World Cup fever set to provide short-term boost for British firms

The World Cup is set to deliver a boost for some of Britain's biggest companies, with the likes of Just Eat, ITV and Domino's poised to cash in on football fever.

Experts at Hargreaves Lansdown believe the tournament, which begins next week in Russia, will also deliver a fillip for electricals retailer Dixons Carphone and Mike Ashley's Sports Direct.

Laith Khalaf, senior analyst at the group, said: "There are definitely some businesses which can expect a short-term boost from the World Cup.

"Dixons Carphone is a case in point. The World Cup will undoubtedly spur a wave of TV purchases and as the last electrical retailer standing on the UK high street, Dixons Carphone can expect to pick up some additional sales from football fever."

England v Nigeria - International Friendly - Wembley Stadium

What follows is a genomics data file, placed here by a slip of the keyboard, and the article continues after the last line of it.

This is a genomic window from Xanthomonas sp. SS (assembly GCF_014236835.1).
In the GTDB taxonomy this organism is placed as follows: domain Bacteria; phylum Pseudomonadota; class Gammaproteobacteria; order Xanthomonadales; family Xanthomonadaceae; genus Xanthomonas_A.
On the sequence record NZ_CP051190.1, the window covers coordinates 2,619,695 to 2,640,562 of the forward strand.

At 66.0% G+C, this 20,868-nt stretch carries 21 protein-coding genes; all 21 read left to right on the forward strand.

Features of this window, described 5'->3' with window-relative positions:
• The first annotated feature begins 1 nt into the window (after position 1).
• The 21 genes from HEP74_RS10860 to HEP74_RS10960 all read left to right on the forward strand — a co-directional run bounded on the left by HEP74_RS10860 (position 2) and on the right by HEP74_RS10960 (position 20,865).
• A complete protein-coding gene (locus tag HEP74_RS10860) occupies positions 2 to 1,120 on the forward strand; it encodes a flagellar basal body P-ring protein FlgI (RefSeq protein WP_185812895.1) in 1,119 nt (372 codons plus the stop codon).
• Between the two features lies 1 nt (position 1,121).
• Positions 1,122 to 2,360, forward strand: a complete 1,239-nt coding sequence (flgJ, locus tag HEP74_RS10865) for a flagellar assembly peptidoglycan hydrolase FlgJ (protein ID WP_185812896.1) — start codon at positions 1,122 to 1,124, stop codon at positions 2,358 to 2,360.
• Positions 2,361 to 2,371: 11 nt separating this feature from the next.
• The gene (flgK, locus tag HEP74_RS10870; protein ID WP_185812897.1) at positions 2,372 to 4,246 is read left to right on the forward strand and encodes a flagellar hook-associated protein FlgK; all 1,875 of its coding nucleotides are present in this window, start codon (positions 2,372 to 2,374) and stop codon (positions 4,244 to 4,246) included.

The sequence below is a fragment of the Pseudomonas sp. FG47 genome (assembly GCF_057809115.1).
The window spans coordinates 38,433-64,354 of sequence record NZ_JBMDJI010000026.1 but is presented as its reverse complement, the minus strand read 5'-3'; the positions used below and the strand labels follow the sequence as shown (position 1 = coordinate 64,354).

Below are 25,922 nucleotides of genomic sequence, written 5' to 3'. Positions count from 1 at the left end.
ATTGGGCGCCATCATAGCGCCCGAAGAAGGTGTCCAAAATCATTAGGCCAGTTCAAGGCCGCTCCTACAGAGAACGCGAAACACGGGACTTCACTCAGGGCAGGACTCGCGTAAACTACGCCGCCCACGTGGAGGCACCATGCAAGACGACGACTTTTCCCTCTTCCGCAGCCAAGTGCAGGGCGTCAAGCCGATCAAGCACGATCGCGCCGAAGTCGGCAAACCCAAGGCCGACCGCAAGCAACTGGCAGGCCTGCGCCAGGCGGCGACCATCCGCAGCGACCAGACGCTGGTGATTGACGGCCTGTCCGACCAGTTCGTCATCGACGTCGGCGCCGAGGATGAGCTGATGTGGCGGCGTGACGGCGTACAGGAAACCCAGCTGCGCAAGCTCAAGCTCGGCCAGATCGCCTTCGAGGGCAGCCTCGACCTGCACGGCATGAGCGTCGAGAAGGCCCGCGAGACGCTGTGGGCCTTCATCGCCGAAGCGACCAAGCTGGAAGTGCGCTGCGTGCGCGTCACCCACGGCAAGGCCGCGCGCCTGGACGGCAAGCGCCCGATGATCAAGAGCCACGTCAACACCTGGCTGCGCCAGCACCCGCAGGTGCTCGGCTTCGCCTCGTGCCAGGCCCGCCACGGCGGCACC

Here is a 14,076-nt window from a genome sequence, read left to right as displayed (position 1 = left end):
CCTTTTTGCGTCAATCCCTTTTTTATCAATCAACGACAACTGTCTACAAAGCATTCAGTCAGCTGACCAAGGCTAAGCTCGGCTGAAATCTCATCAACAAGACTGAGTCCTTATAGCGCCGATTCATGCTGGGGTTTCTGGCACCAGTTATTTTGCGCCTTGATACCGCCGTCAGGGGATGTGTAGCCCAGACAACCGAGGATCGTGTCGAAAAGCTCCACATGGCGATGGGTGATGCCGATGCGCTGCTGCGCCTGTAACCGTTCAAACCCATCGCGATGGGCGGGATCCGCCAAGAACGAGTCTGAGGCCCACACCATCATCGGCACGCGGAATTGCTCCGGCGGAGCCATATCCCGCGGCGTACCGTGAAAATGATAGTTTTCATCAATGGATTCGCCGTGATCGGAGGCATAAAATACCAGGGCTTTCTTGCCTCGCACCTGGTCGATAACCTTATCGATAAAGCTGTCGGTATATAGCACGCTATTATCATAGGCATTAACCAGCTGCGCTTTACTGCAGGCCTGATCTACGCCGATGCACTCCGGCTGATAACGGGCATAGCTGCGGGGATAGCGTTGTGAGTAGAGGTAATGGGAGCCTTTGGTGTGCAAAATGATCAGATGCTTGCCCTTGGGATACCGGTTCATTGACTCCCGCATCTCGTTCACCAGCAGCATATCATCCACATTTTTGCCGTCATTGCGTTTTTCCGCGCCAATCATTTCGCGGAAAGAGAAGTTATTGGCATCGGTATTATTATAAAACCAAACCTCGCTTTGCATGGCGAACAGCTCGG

England v Nigeria - International Friendly - Wembley Stadium

ITV is set to cash in on advertising revenue from both the World Cup and Love Island, which Mr Khalaf said will deliver a "sizzling summer" for the broadcaster.

The fortunes of bookies Ladbrokes and Paddy Power Betfair will be tied to those of the England team.

"A strong showing from England will keep interest and hopes high, and the further the national team progresses, the more punters are likely to bet with their hearts rather than their heads," he added.

The Three Lions play their final warm-up game against Costa Rica at Elland Road on Thursday before flying out to their base in Repino.

Fans enjoying takeaway while watching matches at home are expected to jack up sales at Just Eat and Domino's, while pubs group Greene King is expected to be boosted by football fans piling in to support their team.

But Mr Khalaf added a note of caution to would-be investors looking for a short-term gain from investing in shares.

"In the grand scheme of things this isn't in isolation a reason to invest.

"Investors will still be left holding any stocks they have purchased once the World Cup has been and gone, so it's important to consider the long-term prospects of a company before backing it.

"Indeed some of the companies in the frame to benefit from the World Cup are going through a rough patch, and a few weeks of additional sales aren't going to be enough to trigger a wholescale turnaround."